Comoros, officially the Union of Comoros, is a sovereign archipelago island nation in the Indian Ocean located at the northern end of the Mozambique Channel off the eastern coast of Africa between northeastern Mozambique and northwestern Madagascar.
Geography & History
Comoros is formed by Ngazidja (Grande Comore), Mwali (Mohéli) and Nzwani (Anjouan), three major islands in the Comoros Archipelago, as well as many minor islets. The islands are officially known by their Comorian language names, though international sources still use their French names (given in parentheses above). The capital and largest city, Moroni, is located on Ngazidja.
The history of Comoros goes back some 1,500 years. It has been inhabited by various groups throughout this time. France colonised the islands in the 19th century. The Comoros finally became independent in 1975.
In November 1975, Comoros became the 143rd member of the United Nations.
Comoros is a member of the African Union, the Arab League, the European Development Fund, the World Bank, the International Monetary Fund, the Indian Ocean Commission and the African Development Bank. On 10 April 2008, Comoros became the 179th nation to accept the Kyoto Protocol to the United Nations Framework Convention on Climate Change.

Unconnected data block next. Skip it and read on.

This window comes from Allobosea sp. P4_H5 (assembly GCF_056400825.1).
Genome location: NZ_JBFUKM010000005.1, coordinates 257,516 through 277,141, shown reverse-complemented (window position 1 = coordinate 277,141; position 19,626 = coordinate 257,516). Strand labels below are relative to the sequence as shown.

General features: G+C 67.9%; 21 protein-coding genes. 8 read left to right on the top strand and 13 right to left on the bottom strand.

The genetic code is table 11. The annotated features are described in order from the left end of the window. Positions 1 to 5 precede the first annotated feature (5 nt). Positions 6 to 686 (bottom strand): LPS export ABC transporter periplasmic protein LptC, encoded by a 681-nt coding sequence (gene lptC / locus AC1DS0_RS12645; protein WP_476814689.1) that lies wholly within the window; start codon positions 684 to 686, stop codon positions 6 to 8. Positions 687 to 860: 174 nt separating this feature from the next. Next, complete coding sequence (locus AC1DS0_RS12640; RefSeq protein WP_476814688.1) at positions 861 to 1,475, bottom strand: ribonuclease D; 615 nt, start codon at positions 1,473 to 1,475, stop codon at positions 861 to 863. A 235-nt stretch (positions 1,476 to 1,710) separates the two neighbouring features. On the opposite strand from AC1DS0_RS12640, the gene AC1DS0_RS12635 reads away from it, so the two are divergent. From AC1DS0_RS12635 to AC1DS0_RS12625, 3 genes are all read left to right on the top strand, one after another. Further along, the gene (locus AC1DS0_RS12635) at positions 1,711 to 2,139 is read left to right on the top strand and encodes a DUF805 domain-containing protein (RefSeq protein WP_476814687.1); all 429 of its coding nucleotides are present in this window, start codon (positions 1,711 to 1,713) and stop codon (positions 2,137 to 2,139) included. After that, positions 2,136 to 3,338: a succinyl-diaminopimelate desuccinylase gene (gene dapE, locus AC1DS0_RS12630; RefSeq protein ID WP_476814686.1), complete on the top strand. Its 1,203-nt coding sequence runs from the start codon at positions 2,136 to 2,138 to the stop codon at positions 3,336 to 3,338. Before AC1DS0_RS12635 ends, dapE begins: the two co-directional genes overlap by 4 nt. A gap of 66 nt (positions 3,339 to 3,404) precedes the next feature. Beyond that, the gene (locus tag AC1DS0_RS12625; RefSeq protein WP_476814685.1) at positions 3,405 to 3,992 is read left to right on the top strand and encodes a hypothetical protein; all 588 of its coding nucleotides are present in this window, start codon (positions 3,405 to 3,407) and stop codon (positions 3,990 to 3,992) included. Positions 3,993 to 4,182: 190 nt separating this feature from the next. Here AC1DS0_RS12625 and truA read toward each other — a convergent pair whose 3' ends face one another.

Language & Culture
The official languages of Comoros are Shikomoro, French and Arabic.
Comorian (or Shikomoro) is a Bantu language closely related to Swahili.
It is by far the most spoken language in the country, 96.9%.
However, Comorian is confined almost exclusively for oral use.
Before and during the colonial period, no official recognition was granted at all to Comorian.
Before the French colonisation, Arabic and Swahili were the languages used by the political powers (the sultans) and by education. Arabic was the language of religion, and a language of commerce.
As a result of colonisation, administration and education are now in French.
Comoros is a full member of the Organisation Internationale de la Francophonie.